Is it possible to compute the power series of every function (e.g. around $0$) just by composing of the power series of its arguments?

For example:
The power series of $\sin(x^2)$ around $0$ is the composition of power series of $\sin(x)$ and $x^2$: $compose(x-\frac{x^3}{6}+\frac{x^5}{120}+..., x^2) = x^2 - \frac{x^6}{6} + \frac{x^{10}}{120}+...$

If the answer to my question is "yes", then how would you compute the power series of $\sqrt{\cos(x)}$? Because $\sqrt{x}$ doesn't have a power series expansion around $0$ and you can't simply compose the power series of $\sqrt{x}$ and that one of $\cos(x)$ to find the expansion of $\sqrt{\cos(x)} = 1-\frac{x^2}{4}-\frac{x^4}{96}+O\left(x^5\right)$.

  • 1
    $\begingroup$ Yeah, the problem is, $\sqrt{x}$ doesn't have a power series around $0$, but $\cos 0=1$ and $\sqrt{x}$ has a Talyor series around $1$. Although composing is still hard. $\endgroup$ – Thomas Andrews Jul 15 '14 at 14:21
  • $\begingroup$ In general, if $g(0)=0$ and you know the power series for $f(x)$ and $g(x)$ at zero, you can get the power series for $f(g(x))$ this way, but it is a painful exercise. $\endgroup$ – Thomas Andrews Jul 15 '14 at 14:23
  • $\begingroup$ But how would you find the taylor series of $\sqrt{x}$ around $1$? $\endgroup$ – Andrei Kh Jul 15 '14 at 14:23
  • $\begingroup$ $$\sqrt{1+x}=(1+x)^{1/2}= \sum_{k=0}^\infty \binom{1/2}{k} x^k$$ $\endgroup$ – Thomas Andrews Jul 15 '14 at 14:25
  • $\begingroup$ For comparison, note that $\sqrt{\sin{x}}$ has no power series around 0 (though $\sqrt{\sin{x}/x}$ does). $\endgroup$ – Semiclassical Jul 15 '14 at 15:33

In general, to get the power series (or Taylor series at $x=0$) for $f(g(x))$ we need the Taylor series for $g(x)$ around $0$ and the Talyor series of $f(x)$ around $g(0)$.

In the case of $\sqrt{\cos x}$, that means $f(x)=\sqrt{x}$ needs a Taylor series for $\sqrt{x}$ around $x=1$, which is:

$$\sqrt{x} = \sum_{k=0}^\infty \binom{1/2}{k} (x-1)^k$$

Even if you know $g(x)$ is a simple polynomial, like $a+x$, and $f(x)=\sum a_kx^k$, it is hard to compute the coefficient of $x^1$ when you expand:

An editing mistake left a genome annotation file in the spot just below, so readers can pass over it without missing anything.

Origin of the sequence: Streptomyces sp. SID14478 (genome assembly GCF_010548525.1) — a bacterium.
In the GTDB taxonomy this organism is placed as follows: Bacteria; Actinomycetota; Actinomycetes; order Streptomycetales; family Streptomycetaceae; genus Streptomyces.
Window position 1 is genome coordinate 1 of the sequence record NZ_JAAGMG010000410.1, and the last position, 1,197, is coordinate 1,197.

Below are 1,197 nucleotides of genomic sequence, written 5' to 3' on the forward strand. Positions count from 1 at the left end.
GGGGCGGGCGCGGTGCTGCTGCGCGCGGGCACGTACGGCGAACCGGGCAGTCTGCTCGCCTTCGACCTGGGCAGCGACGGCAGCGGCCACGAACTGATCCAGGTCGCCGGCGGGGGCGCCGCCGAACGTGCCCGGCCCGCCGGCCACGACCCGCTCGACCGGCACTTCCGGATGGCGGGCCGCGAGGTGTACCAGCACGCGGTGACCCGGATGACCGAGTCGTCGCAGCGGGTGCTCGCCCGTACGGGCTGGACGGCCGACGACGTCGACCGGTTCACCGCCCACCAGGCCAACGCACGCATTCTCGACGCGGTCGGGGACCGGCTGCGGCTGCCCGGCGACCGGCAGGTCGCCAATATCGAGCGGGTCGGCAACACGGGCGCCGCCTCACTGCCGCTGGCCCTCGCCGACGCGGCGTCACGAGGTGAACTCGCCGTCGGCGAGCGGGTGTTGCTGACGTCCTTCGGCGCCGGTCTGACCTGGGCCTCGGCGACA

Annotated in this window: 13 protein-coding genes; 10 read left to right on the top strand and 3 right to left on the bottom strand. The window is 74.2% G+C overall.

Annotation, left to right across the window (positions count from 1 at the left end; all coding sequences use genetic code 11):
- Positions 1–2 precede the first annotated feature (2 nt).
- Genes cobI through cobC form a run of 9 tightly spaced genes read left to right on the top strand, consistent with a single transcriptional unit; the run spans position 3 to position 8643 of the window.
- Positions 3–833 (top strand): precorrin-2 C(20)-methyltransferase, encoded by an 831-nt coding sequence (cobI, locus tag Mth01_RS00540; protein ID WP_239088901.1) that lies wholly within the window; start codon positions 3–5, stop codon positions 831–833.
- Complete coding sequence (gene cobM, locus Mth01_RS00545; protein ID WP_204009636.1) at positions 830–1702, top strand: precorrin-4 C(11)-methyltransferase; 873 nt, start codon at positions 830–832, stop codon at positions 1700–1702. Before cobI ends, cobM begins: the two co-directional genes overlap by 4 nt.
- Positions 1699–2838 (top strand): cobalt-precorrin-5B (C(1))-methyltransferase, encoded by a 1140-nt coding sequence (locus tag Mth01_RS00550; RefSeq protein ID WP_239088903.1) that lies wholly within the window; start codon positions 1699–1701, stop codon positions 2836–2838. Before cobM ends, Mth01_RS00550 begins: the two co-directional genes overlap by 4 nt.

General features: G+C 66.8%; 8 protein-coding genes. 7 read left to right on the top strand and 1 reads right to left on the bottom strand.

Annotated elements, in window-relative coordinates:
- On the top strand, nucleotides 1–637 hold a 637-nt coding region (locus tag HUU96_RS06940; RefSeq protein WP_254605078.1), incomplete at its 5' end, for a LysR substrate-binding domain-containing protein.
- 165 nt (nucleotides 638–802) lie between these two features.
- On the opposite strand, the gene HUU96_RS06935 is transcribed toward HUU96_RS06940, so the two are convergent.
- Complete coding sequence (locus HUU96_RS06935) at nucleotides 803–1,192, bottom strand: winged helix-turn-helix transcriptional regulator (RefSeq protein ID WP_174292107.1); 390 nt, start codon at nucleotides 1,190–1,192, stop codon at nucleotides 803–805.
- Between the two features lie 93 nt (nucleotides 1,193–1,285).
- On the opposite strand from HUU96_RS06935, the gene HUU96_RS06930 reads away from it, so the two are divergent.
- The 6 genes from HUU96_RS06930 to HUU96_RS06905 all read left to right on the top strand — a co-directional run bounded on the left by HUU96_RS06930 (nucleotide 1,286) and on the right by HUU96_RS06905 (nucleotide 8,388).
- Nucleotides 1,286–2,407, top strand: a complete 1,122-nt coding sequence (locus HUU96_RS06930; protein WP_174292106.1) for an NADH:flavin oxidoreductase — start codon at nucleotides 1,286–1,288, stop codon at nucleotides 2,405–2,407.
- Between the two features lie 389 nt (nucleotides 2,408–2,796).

$$\sum_{k} a_k(a+x)^k$$

If we just try to naively combine terms, we get the coefficient for $x$ is:

$$\sum_{k} ka^{k-1}a_k$$

which might not even converge.

E.g., Let $f(x)=\frac{1}{1-x}=\sum x^k$ and $g(x)=a+x$ with $|a|>1$. If you naively try to expand:

$$\begin{align}f(g(x))&=\sum (a+x)^k \\&= \sum_k \sum_j \binom{k}{j}a^{k-j}x^j \\ &=\sum_{j=0}^\infty x^j\left(\sum_{l=0}^\infty a^l\binom{j+l}{j}\right) \end{align}$$

But that expression for the coefficient of $x^j$ doesn't converge, ever, when $|a|\geq 1$.

But there is a power series for this function: $$\begin{align}f(g(x))&=\frac{1}{1-(x+a)}=\frac{1}{(1-a)-x}\\ &= \frac{1}{1-a}\frac{1}{1-\frac{x}{1-a}}\\ &=\frac{1}{1-a}\sum_k \left(\frac{x}{1-a}\right)^{k}\\ &=\sum_k \left(\frac{1}{1-a}\right)^{k+1}x^k \end{align}$$

On the other hand, when $g(0)=0$, there are only finitely many terms contributing to $x^j$ - in particular, you only need to know the power series for $g(x),g(x)^2,\dots,g(x)^j$ and the power series for $f(x)$ to determine the coefficient of $x^j$ in $f(g(x))$.

So if $g(0)=a$ then we can define $g_1(x)=g(x)-a$ and $f_1(x)=f(x+a)$. Then $f_1(g_1(x))=f(g(x))$. Knowing the power series of $g(x)$ give us the power series for $g_1(x)$ with a zero constant coefficient, and the power series for $f_1$ is essentially the Taylor series for $f(x)$ at $x=a$.

Alternatively, if $h(x)=f(g(x))$, then the power series for $h$ at $x=0$ is $\sum_k \frac{h^{(k)}(0)}{k!}x^k$, and $h^{(k)}(0)$, we can show inductively, using the chain rule, depends on $g^{(i)}(0)$ and $h^{(j)}(g(0))$ for $0\leq i,j\leq k$. That show why the coefficients for $h$ depend on the power series for $g(x)$ at $x=0$ and the power series for $f(x)$ at $x=g(0)$.

  • $\begingroup$ Thanks. But how would you compute a taylor series of a general function $f(x)$ at a point $a$ if you know the series expansion of $f(x)$ at $0$ using composition? (or is it impossible?) $\endgroup$ – Andrei Kh Jul 15 '14 at 14:40
  • $\begingroup$ An interesting side note; It is easy to get a power series for $\cos\sqrt{x}$ since the power series for $\cos x$ has only even powers of $x$. But there is no power series for $\sqrt{x}$ at $x=0$, so it would not be possible to do that composition this way. $\endgroup$ – Thomas Andrews Jul 15 '14 at 15:04
  • $\begingroup$ Tha Taylor series for $f(x)$ at $a$ is the Taylor series of $f(y+a)$ at $y=0$, then substituting $y=x-a$. So: $$f(x)=\sum_{k=0}^\infty \frac{f^{(k)}(a)}{k!}(x-a)^k$$ See Wikipedia definition. $\endgroup$ – Thomas Andrews Jul 15 '14 at 15:14

Use the series for $\sqrt{1+x}$ and $\cos x - 1$ $$\sqrt{1+x} = 1+\frac{1}{2}x-\frac{1}{8}x^2+\frac{1}{16}x^3\pm\dots$$ $$\cos x - 1 = -\frac{1}{2}x^2+\frac{1}{24}x^4 \pm \dots$$ Now substitute the second into the first:

$$\sqrt{\cos x} =\sqrt{1 + (\cos x-1)} \\= 1+\frac{1}{2}\left(-\frac{1}{2}x^2+\frac{1}{24}x^4\pm \dots\right) -\frac{1}{8}\left(-\frac{1}{2}x^2+\frac{1}{24}x^4 \pm\dots\right)^2+ \dots\\ = 1-\frac{1}{4}x^2-\frac{1}{96}x^4 \pm \dots $$


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